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A golden opportunity awaits corporates


Oil major BP printed its debut hybrids this week, defending its balance sheet from the huge slump in oil prices and the ravages of global lockdown. The company lured €20bn of orders a day after writing off up to $17.5bn of assets, proving that if you’re a company with something unusual to bring to capital markets, now is the time to do it.

The US Federal Reserve fired up markets this week with the latest monetary policy prop, announcing it would buy individual corporate bonds.

From seeking emergency funding, issuers are once more beset by investors clamouring for yield as spreads raced back in. Hybrid and long-dated conventional bonds have seen plenty of demand in recent weeks as a result.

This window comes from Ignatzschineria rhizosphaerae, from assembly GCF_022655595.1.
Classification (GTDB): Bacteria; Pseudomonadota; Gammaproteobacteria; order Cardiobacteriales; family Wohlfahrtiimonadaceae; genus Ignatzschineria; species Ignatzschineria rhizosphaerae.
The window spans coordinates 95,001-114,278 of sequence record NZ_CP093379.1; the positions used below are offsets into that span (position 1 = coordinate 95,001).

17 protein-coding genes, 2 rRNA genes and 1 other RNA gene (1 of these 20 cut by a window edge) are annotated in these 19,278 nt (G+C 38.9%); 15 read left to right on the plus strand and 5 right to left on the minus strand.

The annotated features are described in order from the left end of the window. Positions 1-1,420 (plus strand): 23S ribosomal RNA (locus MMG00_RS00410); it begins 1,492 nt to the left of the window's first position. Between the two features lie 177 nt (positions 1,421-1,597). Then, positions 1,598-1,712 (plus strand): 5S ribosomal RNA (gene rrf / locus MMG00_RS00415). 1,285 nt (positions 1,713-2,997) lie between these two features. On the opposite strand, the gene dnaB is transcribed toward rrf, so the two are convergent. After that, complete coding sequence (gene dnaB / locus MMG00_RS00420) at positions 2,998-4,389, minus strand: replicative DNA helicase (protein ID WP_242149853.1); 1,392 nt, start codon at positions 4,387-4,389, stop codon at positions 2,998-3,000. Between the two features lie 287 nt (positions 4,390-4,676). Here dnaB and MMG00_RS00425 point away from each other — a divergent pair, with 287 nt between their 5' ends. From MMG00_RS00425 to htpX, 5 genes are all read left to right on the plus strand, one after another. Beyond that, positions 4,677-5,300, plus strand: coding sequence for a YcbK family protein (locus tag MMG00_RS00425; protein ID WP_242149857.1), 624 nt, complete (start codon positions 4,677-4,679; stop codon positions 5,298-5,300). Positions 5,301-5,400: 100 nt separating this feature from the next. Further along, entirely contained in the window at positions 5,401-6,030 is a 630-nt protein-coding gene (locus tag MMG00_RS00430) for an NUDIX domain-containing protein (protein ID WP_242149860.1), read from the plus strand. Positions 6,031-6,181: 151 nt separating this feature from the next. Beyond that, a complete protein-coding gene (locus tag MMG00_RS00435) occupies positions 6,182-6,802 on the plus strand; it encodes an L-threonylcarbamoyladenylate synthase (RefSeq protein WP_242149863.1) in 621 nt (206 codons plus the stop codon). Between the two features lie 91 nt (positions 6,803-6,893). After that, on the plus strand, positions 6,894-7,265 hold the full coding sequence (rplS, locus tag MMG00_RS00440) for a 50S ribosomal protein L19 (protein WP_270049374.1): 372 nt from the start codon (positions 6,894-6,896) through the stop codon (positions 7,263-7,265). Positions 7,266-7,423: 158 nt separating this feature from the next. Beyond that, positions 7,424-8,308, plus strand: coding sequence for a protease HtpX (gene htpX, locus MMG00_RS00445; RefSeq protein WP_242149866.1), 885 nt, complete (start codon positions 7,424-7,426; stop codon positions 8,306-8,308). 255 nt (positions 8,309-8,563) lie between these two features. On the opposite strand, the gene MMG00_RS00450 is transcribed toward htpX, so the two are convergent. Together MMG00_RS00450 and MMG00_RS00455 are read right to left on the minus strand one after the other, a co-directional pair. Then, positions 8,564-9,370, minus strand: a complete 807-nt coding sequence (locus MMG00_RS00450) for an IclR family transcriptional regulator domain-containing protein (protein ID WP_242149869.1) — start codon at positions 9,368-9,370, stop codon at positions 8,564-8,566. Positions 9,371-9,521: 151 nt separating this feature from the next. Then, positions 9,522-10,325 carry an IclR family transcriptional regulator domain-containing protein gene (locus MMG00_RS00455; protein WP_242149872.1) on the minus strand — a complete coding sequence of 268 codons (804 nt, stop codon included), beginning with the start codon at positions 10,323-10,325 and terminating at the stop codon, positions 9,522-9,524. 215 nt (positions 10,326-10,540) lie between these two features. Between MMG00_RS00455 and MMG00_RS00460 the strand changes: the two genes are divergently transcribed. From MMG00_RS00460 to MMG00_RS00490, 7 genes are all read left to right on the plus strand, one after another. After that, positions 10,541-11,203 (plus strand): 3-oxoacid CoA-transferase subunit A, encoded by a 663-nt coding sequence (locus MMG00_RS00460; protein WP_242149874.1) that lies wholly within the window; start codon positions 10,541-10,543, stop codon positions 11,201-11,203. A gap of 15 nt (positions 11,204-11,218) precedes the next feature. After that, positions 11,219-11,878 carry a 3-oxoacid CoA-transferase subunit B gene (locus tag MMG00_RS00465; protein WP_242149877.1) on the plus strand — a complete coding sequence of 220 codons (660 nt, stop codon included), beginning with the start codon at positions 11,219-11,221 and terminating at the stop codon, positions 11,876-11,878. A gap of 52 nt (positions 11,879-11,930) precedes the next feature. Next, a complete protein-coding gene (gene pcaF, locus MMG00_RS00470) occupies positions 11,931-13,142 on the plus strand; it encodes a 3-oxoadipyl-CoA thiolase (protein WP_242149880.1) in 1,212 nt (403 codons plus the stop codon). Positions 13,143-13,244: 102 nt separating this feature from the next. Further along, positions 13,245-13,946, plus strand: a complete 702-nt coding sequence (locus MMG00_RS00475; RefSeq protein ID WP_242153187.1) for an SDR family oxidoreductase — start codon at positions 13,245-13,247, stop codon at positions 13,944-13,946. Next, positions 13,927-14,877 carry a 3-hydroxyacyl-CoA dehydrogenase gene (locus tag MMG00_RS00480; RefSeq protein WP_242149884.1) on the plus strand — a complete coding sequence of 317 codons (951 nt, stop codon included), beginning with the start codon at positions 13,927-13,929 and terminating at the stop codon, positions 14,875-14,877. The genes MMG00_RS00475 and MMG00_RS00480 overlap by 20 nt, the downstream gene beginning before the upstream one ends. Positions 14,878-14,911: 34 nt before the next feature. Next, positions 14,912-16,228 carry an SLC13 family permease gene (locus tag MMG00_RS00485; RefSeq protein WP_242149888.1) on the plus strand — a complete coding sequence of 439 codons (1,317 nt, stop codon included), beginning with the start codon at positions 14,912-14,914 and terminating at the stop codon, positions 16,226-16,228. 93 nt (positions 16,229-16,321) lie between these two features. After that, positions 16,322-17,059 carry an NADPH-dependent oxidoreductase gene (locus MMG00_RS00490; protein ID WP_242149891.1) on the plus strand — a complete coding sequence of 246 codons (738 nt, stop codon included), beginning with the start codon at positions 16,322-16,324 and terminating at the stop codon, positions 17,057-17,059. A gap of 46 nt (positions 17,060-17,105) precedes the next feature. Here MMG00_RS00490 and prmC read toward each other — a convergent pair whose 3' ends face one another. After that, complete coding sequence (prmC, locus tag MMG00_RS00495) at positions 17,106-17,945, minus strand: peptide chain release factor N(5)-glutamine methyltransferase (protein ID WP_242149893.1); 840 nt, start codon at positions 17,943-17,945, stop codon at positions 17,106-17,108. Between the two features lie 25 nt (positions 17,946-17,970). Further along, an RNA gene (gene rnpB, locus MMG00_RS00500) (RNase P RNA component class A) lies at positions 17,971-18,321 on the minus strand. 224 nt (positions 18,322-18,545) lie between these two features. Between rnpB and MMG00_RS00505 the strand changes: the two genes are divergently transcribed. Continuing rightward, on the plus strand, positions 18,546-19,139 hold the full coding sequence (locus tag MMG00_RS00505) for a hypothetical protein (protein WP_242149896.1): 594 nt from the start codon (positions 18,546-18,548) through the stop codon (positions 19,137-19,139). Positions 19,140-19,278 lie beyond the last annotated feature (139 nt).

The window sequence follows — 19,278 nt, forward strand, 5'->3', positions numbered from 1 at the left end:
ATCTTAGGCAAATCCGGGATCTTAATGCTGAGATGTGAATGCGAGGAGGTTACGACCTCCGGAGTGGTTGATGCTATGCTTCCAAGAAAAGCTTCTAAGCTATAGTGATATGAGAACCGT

But the economies these borrowers operate in are doing far less well than markets suggest. Investors know this and also that the next round of results, due next month, will be brutal for many companies.

But they don’t care.

As long as central banks keep doing whatever it takes to keep borrowing costs down, investors must dance to their tune.

Borrowers need to take advantage of this. If a company whose one big product faces as bleak a future as BP’s — low prices now and a transition away from it in the long run — can set up a meaningful hybrid curve so cheaply, then other borrowers must consider doing the same. Borrowing at ultra-long maturities is another good option.

The central bank triage of its corporate patients has fended off the economic worst of what the pandemic has threatened for now. But it would be foolish to think that Covid-19 and the financial woes it brings are cured.